1 In 10 Doctor Practices Flee Medicare to Concierge Medicine
As Medicare whacks away at what doctors are paid and health insurers move away from paying fees for service to bundled payments, more physicians who own their own practices will start direct pay or concierge medicine in the next one to three years.New data from a national survey of nearly 14,000 physicians conducted by physician staffing firm Merritt Hawkins for The Physicians Foundation, analyzing 2012 practice patterns, found that 9.6 percent of “practice owners” were planning to convert to concierge practices in the next one to three years.
The movement is across all medical disciplines with 6.8 percent of all physicians planning to stop taking insurance in favor of concierge-style medicine or so-called “direct primary care.”
“Physicians have been running for cover for several years now,” said Mark Smith, president of Merritt Hawkins. “There is a lot of uncertainty in health care now and the only certainty is there is a lot of talk about cutting physicians fees. One way to get out of it is to go off the grid.”
The data release comes less than a month after Congress waited until the 11 hour to avoid the fiscal cliff as well as the so-called “doc fix” on Medicare payments. Even though a cut of nearly 27 percent in Medicare payments to doctors was avoided, doctors remain upset at the lack of a permanent solution for dramatic cuts to doctor payments from the Medicare health insurance program for the elderly under the sustainable growth rate formula also known as “SGR.”
Already, one in five physicians is restricting the number of Medicare patients in their practice and one in three primary care doctors – the providers on the front lines of keeping the cost of seniors’ care low – are restricting Medicare patients, according to a 2010 AMA survey of more than 9,000 physicians who care for Medicare patients.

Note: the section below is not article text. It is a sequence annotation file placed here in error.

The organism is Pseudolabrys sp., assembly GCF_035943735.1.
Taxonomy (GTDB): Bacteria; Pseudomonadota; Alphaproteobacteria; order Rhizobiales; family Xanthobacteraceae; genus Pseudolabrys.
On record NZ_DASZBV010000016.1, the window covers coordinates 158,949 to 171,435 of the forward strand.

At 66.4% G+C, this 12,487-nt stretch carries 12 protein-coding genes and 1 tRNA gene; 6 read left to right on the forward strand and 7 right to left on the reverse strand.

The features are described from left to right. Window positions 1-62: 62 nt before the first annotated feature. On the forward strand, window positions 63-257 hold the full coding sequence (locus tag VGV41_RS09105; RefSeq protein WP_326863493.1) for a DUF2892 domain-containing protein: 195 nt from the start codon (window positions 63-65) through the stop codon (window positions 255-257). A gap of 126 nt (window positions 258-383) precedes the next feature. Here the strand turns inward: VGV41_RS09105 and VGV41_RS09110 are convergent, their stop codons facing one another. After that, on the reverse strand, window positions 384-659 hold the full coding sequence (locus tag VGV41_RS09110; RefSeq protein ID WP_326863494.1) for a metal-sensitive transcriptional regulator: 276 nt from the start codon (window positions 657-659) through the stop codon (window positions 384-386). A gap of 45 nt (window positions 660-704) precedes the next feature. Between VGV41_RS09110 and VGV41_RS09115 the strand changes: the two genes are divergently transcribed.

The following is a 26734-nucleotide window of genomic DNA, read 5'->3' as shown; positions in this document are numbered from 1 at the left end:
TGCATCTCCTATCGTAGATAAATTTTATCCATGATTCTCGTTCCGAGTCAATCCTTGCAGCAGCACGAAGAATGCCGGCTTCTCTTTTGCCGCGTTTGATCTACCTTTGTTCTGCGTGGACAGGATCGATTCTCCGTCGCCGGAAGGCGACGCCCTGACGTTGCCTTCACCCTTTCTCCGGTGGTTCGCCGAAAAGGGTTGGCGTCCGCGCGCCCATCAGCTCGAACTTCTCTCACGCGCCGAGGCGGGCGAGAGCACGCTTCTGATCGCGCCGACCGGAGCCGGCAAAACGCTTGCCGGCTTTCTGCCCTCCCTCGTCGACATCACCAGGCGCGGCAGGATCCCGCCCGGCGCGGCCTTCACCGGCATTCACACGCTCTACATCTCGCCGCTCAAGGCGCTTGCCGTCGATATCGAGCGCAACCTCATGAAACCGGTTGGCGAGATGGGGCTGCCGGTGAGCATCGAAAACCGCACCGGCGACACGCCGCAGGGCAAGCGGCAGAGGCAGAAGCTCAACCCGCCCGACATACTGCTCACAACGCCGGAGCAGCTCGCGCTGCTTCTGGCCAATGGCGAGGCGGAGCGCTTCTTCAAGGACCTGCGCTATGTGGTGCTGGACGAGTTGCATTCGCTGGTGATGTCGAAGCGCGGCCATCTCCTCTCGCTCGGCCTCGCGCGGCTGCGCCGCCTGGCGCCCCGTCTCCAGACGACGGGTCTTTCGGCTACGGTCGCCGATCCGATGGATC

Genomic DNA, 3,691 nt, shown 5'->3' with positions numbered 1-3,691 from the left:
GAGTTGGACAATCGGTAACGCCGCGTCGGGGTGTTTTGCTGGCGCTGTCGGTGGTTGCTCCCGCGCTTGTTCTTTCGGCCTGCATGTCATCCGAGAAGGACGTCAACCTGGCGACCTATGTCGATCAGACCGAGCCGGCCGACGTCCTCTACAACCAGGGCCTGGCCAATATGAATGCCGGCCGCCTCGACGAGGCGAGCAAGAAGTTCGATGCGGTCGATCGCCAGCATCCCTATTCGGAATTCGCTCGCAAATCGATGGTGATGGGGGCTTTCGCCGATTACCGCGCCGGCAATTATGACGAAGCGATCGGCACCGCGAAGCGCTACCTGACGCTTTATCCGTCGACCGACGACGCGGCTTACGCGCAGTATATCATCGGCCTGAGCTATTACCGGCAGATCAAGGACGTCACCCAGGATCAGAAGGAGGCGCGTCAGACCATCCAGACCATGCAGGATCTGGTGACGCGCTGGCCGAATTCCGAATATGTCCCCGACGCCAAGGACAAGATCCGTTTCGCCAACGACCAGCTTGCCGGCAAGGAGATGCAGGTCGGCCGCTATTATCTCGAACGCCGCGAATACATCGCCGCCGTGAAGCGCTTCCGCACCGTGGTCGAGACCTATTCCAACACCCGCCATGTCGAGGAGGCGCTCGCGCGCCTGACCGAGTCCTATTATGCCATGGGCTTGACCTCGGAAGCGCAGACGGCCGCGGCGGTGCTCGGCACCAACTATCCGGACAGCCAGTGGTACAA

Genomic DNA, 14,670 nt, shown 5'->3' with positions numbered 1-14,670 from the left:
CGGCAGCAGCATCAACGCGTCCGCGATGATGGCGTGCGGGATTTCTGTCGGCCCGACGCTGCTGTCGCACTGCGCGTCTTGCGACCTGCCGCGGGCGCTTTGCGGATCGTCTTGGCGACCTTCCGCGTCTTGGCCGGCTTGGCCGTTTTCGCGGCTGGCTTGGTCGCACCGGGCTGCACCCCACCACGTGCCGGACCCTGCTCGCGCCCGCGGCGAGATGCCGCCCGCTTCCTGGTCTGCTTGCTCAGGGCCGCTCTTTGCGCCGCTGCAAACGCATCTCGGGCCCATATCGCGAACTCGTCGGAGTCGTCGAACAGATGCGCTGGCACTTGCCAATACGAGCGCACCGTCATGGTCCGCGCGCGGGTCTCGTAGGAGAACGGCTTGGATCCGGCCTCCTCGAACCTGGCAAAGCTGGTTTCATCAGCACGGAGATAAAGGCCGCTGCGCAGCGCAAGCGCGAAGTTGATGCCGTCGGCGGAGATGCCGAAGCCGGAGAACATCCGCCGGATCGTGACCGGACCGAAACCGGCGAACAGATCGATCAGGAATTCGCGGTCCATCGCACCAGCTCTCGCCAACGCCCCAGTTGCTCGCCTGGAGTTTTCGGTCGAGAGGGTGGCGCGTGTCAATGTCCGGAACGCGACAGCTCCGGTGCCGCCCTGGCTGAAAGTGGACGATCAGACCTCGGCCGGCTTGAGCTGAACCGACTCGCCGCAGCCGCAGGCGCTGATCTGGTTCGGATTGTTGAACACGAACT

Under direct primary care, doctors contract directly with patients to provide all of their primary care needs free of insurance interference at a price generally between $50 and $60 a month per patient. It’s what the New York Times last spring called “concierge for the masses” because it was much cheaper than the historically high cost of concierge medicine some Congressional investigators found to be $5,000 to $15,000 a year or more.
“It’s not just for the rich and famous anymore,” Merritt Hawkins’ Smith said of concierge medicine and direct primary care practices. “If you can afford a gym membership, you can afford this kind of care.”
The direct primary care approach provides unlimited visits to a physician’s office plus 24-hour access to doctors through e-mail consultations. The primary care model has drawn insurance industry opposition in part because the health insurer middleman is cut out of the equation as doctors are no longer paid by the likes of Aetna (AET), Humana(HUM) or a UnitedHealth Group (UNH).
Under a proposal under consideration by Congress and Medicare officials, a pilot program would provide “monthly fee-based payments for direct primary care medical homes” for certain Medicare beneficiaries, according to the legislation introduced by Rep. Bill Cassidy, a Louisiana Republican and physician.
Supporters of the direct primary care approach see the pilots as a way to show Congress and an Obama administration eager to reign in Medicare spending that the concept can provide quality medical care and lower costs.